Equator Coffees is ready to build back better
By Melissa Lowery
Photos by Nate Fong and Jordan Rosen
In 2016, San Francisco-based Equator Coffees was named the Small Business Administration’s Small Business of the Year, the first LGBT-owned business to receive that distinction. Co-owners Helen Russell and Brooke McDonnell were “over the moon,” they told us when we featured the duo and their business in the inaugural issue of BEQ Pride.
“When you’ve been working as hard as we have for so many years, to have that acknowledgment, and to represent the LGBTQ community, we’re so proud,” Russell said at the time.
Four years later, Russell is still proud of the accomplishment.
“Receiving the SBA award was such a wonderful experience for us,” she said when we caught up via phone recently. “It was wonderful for our customers and wonderful for our team. Going to Washington, D.C., and receiving that award was really a remarkable moment in time.”
Since then, Russell, McDonnell and Equator Coffees have built on the foundation that brought them recognition from the SBA.
Expansion, Success and 2020
When we featured Equator Coffees in the first issue of BEQ Pride, the company consisted of three retail cafes, a roastery, a growing wholesale business and a farm in Panama that had just produced its first small harvest.
Since then, Equator expanded to seven retail cafes and the wholesale side of the businesses grew to include restaurants, cafes and tech giants like Google and Twitch. The farm in Panama, Finca Sophia, now yields award-winning beans that bring record-setting bids at auction (see sidebar).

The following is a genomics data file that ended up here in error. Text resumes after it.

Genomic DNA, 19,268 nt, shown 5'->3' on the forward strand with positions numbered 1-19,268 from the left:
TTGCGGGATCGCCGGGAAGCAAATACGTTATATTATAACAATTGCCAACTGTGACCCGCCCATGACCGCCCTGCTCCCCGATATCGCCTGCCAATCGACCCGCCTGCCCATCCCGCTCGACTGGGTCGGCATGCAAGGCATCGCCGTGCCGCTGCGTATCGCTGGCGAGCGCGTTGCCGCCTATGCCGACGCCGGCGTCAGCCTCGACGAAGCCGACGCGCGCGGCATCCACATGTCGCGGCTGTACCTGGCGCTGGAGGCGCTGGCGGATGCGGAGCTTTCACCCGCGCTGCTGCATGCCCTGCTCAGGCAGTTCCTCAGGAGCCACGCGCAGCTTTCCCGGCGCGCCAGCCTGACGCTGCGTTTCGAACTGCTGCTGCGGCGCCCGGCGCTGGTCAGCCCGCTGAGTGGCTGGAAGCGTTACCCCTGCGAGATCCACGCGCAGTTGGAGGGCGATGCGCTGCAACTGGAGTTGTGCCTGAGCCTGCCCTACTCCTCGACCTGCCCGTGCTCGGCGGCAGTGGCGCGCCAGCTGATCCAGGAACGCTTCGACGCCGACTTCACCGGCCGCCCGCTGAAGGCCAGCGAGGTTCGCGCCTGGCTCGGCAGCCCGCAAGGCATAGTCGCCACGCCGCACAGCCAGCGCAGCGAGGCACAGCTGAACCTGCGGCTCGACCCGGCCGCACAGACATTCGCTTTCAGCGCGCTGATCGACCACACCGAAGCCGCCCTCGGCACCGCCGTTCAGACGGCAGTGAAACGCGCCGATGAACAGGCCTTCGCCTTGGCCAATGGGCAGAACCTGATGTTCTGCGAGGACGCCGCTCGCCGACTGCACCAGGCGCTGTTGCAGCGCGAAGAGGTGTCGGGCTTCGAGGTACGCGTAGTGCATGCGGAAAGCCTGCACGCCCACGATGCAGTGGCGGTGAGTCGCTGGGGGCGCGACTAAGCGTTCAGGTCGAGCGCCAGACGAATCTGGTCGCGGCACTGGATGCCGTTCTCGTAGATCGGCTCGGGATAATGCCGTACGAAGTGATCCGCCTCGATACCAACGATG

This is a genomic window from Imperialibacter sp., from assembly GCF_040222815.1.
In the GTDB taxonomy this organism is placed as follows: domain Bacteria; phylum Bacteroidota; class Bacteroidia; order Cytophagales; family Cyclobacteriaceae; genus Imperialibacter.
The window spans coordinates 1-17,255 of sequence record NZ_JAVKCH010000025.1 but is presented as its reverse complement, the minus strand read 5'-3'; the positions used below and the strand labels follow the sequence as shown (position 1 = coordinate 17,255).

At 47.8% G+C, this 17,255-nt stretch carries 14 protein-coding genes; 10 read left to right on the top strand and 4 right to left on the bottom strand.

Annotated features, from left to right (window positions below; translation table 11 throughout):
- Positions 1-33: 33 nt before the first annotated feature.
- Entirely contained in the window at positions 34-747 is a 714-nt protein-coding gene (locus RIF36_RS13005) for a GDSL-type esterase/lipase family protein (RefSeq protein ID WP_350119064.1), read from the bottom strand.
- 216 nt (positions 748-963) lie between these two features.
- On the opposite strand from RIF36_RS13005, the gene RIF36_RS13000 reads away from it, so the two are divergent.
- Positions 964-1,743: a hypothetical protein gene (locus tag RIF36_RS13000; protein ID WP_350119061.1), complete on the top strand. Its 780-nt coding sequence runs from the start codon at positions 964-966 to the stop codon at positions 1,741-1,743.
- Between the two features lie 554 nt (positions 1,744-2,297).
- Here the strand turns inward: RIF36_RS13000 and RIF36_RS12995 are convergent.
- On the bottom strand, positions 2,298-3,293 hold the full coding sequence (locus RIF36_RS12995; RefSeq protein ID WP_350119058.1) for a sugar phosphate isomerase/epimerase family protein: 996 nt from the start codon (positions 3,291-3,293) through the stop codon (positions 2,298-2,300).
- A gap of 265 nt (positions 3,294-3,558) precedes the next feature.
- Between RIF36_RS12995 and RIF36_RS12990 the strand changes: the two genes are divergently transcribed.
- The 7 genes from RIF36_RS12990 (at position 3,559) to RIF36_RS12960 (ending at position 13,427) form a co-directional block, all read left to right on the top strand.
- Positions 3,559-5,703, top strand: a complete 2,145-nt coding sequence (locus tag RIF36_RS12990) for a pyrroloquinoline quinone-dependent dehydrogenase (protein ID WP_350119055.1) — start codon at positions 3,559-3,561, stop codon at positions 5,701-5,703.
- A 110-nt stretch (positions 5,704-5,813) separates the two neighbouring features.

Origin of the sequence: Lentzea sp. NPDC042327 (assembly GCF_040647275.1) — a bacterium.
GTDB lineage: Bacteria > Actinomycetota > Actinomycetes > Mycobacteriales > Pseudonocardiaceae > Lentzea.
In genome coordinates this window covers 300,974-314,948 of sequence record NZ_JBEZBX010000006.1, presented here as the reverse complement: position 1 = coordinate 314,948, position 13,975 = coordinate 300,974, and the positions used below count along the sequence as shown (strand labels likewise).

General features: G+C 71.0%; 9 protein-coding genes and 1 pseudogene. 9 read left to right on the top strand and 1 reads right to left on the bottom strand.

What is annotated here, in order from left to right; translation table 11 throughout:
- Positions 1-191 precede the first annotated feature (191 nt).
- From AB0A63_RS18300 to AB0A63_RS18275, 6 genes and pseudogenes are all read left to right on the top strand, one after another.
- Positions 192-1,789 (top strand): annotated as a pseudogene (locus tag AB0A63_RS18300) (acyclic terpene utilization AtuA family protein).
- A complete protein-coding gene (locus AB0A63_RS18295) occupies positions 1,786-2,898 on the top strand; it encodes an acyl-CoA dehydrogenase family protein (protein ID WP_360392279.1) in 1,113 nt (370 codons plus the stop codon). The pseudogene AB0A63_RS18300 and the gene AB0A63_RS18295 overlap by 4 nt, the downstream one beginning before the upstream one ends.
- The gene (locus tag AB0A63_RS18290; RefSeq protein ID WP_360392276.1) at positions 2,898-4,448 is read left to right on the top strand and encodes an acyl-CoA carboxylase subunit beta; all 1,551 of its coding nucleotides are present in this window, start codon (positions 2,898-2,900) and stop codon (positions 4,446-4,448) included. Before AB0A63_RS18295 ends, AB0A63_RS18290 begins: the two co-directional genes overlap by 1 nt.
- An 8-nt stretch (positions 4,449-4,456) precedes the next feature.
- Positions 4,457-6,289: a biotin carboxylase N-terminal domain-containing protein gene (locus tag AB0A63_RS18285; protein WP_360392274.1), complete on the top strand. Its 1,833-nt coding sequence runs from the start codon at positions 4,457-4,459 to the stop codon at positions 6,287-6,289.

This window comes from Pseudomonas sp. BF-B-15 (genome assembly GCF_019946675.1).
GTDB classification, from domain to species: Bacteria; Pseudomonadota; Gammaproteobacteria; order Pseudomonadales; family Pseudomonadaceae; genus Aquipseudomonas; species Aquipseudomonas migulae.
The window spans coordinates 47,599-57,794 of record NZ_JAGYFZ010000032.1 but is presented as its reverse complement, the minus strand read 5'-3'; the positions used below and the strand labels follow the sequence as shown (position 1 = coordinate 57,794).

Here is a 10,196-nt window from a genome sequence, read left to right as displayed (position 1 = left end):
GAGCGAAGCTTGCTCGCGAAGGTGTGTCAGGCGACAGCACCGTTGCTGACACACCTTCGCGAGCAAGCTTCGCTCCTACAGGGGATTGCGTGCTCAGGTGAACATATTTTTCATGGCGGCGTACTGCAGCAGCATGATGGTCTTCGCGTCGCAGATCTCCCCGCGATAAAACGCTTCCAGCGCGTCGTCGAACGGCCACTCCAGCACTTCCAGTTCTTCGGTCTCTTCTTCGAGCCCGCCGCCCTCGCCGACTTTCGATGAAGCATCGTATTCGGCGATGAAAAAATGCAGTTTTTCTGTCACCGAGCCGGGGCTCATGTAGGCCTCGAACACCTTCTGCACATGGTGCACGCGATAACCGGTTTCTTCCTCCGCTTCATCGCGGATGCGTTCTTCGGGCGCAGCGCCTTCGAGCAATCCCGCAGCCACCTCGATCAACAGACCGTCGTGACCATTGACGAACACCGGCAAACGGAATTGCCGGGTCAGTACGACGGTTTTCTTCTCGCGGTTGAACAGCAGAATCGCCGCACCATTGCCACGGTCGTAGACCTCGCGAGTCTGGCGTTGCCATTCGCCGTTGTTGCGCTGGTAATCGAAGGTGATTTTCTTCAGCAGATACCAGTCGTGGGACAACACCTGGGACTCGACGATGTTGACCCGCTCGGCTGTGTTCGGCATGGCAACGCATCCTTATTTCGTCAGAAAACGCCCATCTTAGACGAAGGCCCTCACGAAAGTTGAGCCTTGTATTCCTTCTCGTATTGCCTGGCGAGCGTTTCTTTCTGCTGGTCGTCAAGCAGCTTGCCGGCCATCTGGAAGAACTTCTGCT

Russell and McDonnell worked hard to ensure their staff was taken care of with fair compensation and full health insurance coverage. Plans were underway for further expansion.
Then came 2020.
“We have been shaken to our core,” Russell said. “When you think about what we’ve lived through in the last six months…”
Equator closed all its retail spaces on March 14, several days before San Francisco Mayor London N. Breed issued a Stay-At-Home order for the city.
“We closed before we were told because we were following the scientists,” Russell said. “It’s been super challenging on a lot of levels. We had to make hard decisions, but they were the right decisions for us, for our employees, for our customers, so there’s a company for them to come back to.”
As of September, six Equator cafes have reopened although occasionally they are closed due to the poor air quality from raging wildfires in the area.
“When the air quality index is so bad that you’re employees don’t feel comfortable going outside, you have to respect that,” Russell said. “If you’re a company that cares about your employees, you walk that line between caring for them and being there for customers who are used to you being open.”
One cafe, located inside LinkedIn headquarters, is still closed as most employees work from home. Another cafe is closed permanently.
As Russell and McDonnell were making the necessary moves to secure Equator’s future during the pandemic, the country erupted in protests over racial inequality and police brutality. This caused another seismic shift as Equator’s leadership grappled with the realization that the company was not as inclusive as they thought.
“We’re not anywhere close to where we want to be on the inclusion scale,” Russell said. “It never occurred to me, that being a woman, a gay woman, a white woman – I can hide being gay. I have all these privileges I didn’t know I had. I feel naive about that. It’s been a wake up call, not just for Equator but for all of us. We have to be more inclusive, more diverse, more actively antiracist.”
The Big Crawl Back
A pandemic infecting millions and killing hundreds of thousands, a new reckoning with centuries of systemic racism and, for residents in Northern California and the Pacific Northwest, devastating wildfires – 2020 has been “shocking” for the Equator team.